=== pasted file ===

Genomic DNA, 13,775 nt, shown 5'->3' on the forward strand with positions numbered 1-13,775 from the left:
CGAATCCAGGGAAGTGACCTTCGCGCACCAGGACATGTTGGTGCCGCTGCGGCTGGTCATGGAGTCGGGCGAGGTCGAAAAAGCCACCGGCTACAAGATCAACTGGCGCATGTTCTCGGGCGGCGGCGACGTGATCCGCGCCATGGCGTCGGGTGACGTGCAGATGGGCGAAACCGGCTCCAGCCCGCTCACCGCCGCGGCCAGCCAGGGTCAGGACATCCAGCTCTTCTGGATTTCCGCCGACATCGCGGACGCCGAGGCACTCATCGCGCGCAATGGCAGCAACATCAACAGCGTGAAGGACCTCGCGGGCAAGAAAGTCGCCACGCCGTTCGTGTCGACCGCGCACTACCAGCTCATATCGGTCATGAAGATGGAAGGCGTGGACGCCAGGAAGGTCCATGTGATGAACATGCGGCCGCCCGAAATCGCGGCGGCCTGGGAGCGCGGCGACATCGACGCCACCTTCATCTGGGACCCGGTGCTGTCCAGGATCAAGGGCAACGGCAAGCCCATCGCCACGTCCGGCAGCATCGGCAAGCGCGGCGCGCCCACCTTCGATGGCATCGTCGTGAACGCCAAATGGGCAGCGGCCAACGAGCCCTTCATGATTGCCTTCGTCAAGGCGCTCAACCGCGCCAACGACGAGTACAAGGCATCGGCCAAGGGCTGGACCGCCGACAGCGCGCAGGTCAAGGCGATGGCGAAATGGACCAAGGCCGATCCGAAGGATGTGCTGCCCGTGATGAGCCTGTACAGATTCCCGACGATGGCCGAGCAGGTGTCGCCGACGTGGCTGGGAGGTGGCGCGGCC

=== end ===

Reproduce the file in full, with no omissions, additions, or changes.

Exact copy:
Genomic DNA, 13,775 nt, shown 5'->3' on the forward strand with positions numbered 1-13,775 from the left:
CGAATCCAGGGAAGTGACCTTCGCGCACCAGGACATGTTGGTGCCGCTGCGGCTGGTCATGGAGTCGGGCGAGGTCGAAAAAGCCACCGGCTACAAGATCAACTGGCGCATGTTCTCGGGCGGCGGCGACGTGATCCGCGCCATGGCGTCGGGTGACGTGCAGATGGGCGAAACCGGCTCCAGCCCGCTCACCGCCGCGGCCAGCCAGGGTCAGGACATCCAGCTCTTCTGGATTTCCGCCGACATCGCGGACGCCGAGGCACTCATCGCGCGCAATGGCAGCAACATCAACAGCGTGAAGGACCTCGCGGGCAAGAAAGTCGCCACGCCGTTCGTGTCGACCGCGCACTACCAGCTCATATCGGTCATGAAGATGGAAGGCGTGGACGCCAGGAAGGTCCATGTGATGAACATGCGGCCGCCCGAAATCGCGGCGGCCTGGGAGCGCGGCGACATCGACGCCACCTTCATCTGGGACCCGGTGCTGTCCAGGATCAAGGGCAACGGCAAGCCCATCGCCACGTCCGGCAGCATCGGCAAGCGCGGCGCGCCCACCTTCGATGGCATCGTCGTGAACGCCAAATGGGCAGCGGCCAACGAGCCCTTCATGATTGCCTTCGTCAAGGCGCTCAACCGCGCCAACGACGAGTACAAGGCATCGGCCAAGGGCTGGACCGCCGACAGCGCGCAGGTCAAGGCGATGGCGAAATGGACCAAGGCCGATCCGAAGGATGTGCTGCCCGTGATGAGCCTGTACAGATTCCCGACGATGGCCGAGCAGGTGTCGCCGACGTGGCTGGGAGGTGGCGCGGCC